• Stock options are considered a perk of working for corporations, especially startups that achieve unicorn status. Employees often take lower compensation in the short term for the potential of one day receiving shares in the next Google or Amazon. But, often, it is difficult for employees to assess the true value of these stock options, and the shareholders' rights plans signed by employees typically require them to waive inspection rights as a condition of receiving the compensation. In this episode, Anat Alon-Beck and John Livingstone will join us to discuss Professor Alon-Beck's groundbreaking article, Bargaining Inequality: Employee Golden Handcuffs and Asymmetric Information, which is forthcoming in the Maryland Law Review (https://papers.ssrn.com/sol3/papers.cfm?abstract_id=4037705&download=yes).

  • The Dobbs decision has combined with a pre-Roe abortion ban and dueling court orders to cause chaos about the right to choose in the state of Michigan. Because many surrounding states have complete or partial abortion bans, the confusion has created a ripple effect. Some pregnant persons crossed state lines to receive care in Michigan only to be turned away, then later told they could receive care. Others simply believe that they cannot receive abortion care in Michigan. On this episode, Senator Adam Hollier, who represents Wayne County (including Detroit, Grosse Pointe, Hamtramck, Harper Woods, Highland Park) will join us to discuss abortion access in Michigan and what can be done to protect reproductive rights.

  • Many viral Tik Tok dance trends, the most popular memes, and viral tweets have Black creators--but often that is not who profits. Outside of social media, many Black cultural trends are co-opted and transformed without acknowledgment of the original source. At what point does an appreciation for a culture turn into appropriation? Dr. Tressie McMillan Cottom, associate professor at the University of North Carolina-Chapel Hill, author of THICK: And Other Essays, and 2020 MacArthur Fellow, and Professor Shontavia Johnson,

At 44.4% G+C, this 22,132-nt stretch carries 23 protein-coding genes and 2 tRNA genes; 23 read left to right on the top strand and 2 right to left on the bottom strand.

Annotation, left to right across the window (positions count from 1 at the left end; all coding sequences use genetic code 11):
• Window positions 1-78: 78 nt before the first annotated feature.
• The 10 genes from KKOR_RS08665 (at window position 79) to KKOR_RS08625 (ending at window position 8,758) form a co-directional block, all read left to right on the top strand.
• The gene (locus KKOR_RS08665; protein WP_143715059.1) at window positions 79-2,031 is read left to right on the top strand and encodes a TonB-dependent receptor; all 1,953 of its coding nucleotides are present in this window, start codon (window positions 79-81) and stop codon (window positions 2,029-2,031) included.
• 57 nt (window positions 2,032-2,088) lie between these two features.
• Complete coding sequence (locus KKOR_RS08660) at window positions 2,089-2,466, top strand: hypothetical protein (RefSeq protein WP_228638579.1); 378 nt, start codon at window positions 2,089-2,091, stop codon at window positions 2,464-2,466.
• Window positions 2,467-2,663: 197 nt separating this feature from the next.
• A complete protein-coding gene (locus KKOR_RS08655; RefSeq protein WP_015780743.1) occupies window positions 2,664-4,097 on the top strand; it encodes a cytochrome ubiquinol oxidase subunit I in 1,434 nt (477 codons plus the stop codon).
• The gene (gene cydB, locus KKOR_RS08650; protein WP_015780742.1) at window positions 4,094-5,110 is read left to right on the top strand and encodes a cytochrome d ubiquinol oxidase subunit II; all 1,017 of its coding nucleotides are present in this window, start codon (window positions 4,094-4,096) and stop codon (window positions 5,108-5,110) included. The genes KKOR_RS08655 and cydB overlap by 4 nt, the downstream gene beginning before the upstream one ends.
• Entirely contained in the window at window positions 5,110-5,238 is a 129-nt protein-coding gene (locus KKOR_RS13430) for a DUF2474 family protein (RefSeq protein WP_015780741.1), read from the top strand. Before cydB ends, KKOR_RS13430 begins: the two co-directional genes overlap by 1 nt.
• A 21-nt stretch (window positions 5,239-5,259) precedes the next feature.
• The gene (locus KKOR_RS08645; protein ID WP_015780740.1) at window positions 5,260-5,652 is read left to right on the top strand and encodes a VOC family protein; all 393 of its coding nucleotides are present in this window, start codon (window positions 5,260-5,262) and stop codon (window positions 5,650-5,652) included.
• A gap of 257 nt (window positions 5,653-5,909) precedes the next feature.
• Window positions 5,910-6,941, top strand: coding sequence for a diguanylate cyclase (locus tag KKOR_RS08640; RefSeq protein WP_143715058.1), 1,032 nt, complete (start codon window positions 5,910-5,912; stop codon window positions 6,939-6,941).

Clemson University’s associate vice president for entrepreneurship and innovation, will discuss the legacy and sociology of cultural appropriation and what modern creators can do to protect their rights.

  • Black women have infant and maternal mortality rates that are exponentially worse than women of other races, and are more likely to suffer from diseases such as diabetes, heart disease, and cancer. Studies have proven that when Black women engage with the health care system their complaints are disregarded and their pain is ignored, resulting in adverse outcomes. Are there other causes? Are there viable solutions? On this episode, Dr. Richard Jones, Board-Certified Obstetrician Gynecologist, will join the show to discuss the gendered racism in the health care system.

  • Dobbs has brought all rights based on Roe, including marriage equality, into question. In this episode, Dr. Marie-Amélie George, Associate Professor of Law at Wake Forest University will discuss her forthcoming book, Becoming Equal: American Law and the Rise of the Gay Family, LGBTQ+ rights found in Lawrence v. Texas and Obergerfell, and the impact that the Dobbs decision could have on marriage equality.

  • Elon Musk and Twitter, WeWork, and Donald Trump have all brought some complex corporate law to the news, including mergers and acquisitions, known as M&A, and Special Purpose Acquisition Companies known as SPACs. In this episode corporate law experts Will Moon, Associate Professor of Law at the University of Maryland, and Andrew Jennings, Assistant Professor at Brooklyn Law School will help to decode these terms while providing commentary on current events.